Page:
Macs are back
  |  First Published: April 2009

Considering May is the start of the cold months there is still a wide variety of summer species on the chew.

It might sound like I keep harping on about the rainfall this year and the affect it has had on pelagic species coming into Keppel Bay, however it has also affected the estuaries but in a positive way.

I live on a creek a fair way from the salt and for the second time in 12 years there are baby barramundi right at my back door. This means that the juveniles are spreading much further up the system away from the bigger predators, which allows them to grow up in peace. The returns will probably be evident in coming years and let’s hope the trend keeps happening.

As expected the mackerels have been moving into the area in numbers. The dropping of conditions should give us a chance to get amongst them. The Capricorn Coast is one of the easiest places anywhere for the average fisher to catch mackerel without all the boats, bells or whistles needed to get to the fish elsewhere.

The closest spots to the shore include the many headlands from Emu Park up into Army Country are all holding doggies. These small or lesser mackerels arrive in huge schools and stay on and off until December depending on the weather. Most of the doggies we get are just under size but with some very nice fish in between.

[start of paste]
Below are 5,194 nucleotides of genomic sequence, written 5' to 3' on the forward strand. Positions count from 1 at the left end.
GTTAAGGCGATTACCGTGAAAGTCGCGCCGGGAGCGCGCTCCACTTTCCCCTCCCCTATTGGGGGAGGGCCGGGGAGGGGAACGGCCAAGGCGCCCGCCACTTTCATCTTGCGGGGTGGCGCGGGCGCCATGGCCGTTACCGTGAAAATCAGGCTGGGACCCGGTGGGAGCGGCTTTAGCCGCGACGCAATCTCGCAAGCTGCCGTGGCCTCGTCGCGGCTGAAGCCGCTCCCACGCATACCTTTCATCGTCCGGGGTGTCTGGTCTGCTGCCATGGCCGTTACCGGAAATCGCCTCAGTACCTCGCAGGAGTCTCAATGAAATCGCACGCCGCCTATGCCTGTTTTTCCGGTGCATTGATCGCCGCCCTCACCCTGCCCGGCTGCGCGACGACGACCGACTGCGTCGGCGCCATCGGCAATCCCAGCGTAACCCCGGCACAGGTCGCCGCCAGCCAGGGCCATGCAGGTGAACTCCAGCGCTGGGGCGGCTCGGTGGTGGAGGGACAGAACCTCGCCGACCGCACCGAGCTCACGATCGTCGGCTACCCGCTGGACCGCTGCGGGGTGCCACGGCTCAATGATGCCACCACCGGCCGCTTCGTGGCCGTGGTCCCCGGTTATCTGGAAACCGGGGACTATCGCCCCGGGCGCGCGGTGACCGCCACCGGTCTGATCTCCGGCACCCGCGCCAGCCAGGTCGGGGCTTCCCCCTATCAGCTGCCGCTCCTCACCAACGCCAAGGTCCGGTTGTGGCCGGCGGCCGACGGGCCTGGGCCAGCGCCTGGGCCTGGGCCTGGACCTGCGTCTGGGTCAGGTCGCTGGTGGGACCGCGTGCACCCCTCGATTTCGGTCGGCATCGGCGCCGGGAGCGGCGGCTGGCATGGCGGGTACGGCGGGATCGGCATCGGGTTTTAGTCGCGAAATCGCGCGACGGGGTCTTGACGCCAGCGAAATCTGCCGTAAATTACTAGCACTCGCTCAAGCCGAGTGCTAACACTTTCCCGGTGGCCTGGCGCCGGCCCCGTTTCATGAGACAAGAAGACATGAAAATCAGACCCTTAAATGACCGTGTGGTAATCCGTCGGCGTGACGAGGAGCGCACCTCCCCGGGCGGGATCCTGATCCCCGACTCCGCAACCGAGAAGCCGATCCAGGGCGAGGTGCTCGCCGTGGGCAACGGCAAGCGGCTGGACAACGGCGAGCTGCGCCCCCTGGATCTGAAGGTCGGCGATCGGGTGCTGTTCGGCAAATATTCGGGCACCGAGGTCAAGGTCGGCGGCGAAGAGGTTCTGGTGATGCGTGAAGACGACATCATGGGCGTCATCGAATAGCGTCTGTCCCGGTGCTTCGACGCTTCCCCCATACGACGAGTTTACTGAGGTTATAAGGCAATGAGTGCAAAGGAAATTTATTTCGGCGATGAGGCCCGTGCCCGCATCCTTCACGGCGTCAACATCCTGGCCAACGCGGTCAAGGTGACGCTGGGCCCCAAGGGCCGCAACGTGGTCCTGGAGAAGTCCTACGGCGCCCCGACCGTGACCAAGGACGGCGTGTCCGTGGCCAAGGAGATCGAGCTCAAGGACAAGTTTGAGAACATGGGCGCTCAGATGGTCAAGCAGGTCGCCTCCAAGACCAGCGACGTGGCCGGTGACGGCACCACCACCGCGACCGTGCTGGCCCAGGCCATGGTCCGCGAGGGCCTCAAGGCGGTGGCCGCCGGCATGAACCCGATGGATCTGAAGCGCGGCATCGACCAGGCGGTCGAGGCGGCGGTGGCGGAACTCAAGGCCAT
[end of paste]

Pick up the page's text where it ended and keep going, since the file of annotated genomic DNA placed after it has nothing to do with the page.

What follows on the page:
Doggy mackerel can be brought right up to the boat by cubing or a slow steady berley stream. Then floating out pillies down the berley line will present them with a feed they can’t resist.

The other popular method for catching school mackerel is a fast retrieved spoon, slice or flasha. The highest speed reel you can find is the best choice and at 6:1 ratio the Shimano TSS4 is an affordable spinning real that suits the average mackerel fisher. I have some higher quality gear, but the old Shimano gets a fair share of the mackerel I catch including spotted mackerel, Spanish, greys and of course doggies.

Always let your chromie sink for a few seconds before starting to retrieve as this keeps the lure in the water longer, and if the fish are sitting in a deeper part of the water column it gives them a longer opportunity to nail it.

Many of the mackerel spots here have big rock or reef structures so I always start by counting to 10 before winding in and slowly increase the count each cast until I find the depth of the fish or I hit bottom. Flashas, Crocs, Bumpa Bars and Taipans are among the favourites of the locals and many times they will get smashed on the drop, which can be a pain on mono leaders.

This leads to the next tip, which type: leader, wire or mono? Over the years stats have proved that mono leaders get the most strikes on any given day but there are always a few losses. We have tried a lot of techniques to date, if they won’t hit the wire, use heavy mono and put a 50mm piece of red plastic tube just above the lure or set of gangs. On saying that, once the fish are chewing their heads off, out comes the 7-strand and piano wire so at least we don’t completely empty the tackle box.

Grey or broad barred mackerel and Spanish mackerel are also in some quantity over mid year with a rare school of spotties passing through occasionally until they show in numbers around September.

Forty Acre, Conical, Rita Mada, Iron Pot, Farnborough, Bangalee, Findlays, The Rosslyn Bay Harbour wall, Barren & Child, Pelican, Wedge, Divided, Quartz, Humpy, Sykes, Liza Jane, Sunken Reef, Man & Wife, Outer Rock, Flat, Perforated, The Pinnacles, Stockyard Point, Five rocks and Manifold are all very good mackerel spots when the fish are on.